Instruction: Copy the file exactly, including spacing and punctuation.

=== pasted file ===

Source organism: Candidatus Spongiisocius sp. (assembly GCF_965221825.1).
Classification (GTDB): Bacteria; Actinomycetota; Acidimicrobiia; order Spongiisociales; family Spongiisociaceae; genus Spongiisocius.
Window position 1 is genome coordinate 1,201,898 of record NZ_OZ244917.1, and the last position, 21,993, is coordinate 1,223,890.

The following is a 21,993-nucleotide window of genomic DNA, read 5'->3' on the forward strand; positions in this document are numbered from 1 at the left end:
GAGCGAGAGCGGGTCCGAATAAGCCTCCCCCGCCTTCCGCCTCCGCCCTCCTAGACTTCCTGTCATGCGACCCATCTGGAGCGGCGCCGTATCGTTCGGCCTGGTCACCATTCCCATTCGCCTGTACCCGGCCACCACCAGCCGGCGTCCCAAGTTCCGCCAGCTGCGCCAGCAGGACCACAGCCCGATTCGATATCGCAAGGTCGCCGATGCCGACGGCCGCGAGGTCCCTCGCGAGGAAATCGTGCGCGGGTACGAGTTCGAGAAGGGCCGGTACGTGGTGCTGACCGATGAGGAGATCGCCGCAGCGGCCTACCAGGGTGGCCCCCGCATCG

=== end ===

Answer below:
Source organism: Candidatus Spongiisocius sp. (assembly GCF_965221825.1).
Classification (GTDB): Bacteria; Actinomycetota; Acidimicrobiia; order Spongiisociales; family Spongiisociaceae; genus Spongiisocius.
Window position 1 is genome coordinate 1,201,898 of record NZ_OZ244917.1, and the last position, 21,993, is coordinate 1,223,890.

The following is a 21,993-nucleotide window of genomic DNA, read 5'->3' on the forward strand; positions in this document are numbered from 1 at the left end:
GAGCGAGAGCGGGTCCGAATAAGCCTCCCCCGCCTTCCGCCTCCGCCCTCCTAGACTTCCTGTCATGCGACCCATCTGGAGCGGCGCCGTATCGTTCGGCCTGGTCACCATTCCCATTCGCCTGTACCCGGCCACCACCAGCCGGCGTCCCAAGTTCCGCCAGCTGCGCCAGCAGGACCACAGCCCGATTCGATATCGCAAGGTCGCCGATGCCGACGGCCGCGAGGTCCCTCGCGAGGAAATCGTGCGCGGGTACGAGTTCGAGAAGGGCCGGTACGTGGTGCTGACCGATGAGGAGATCGCCGCAGCGGCCTACCAGGGTGGCCCCCGCATCG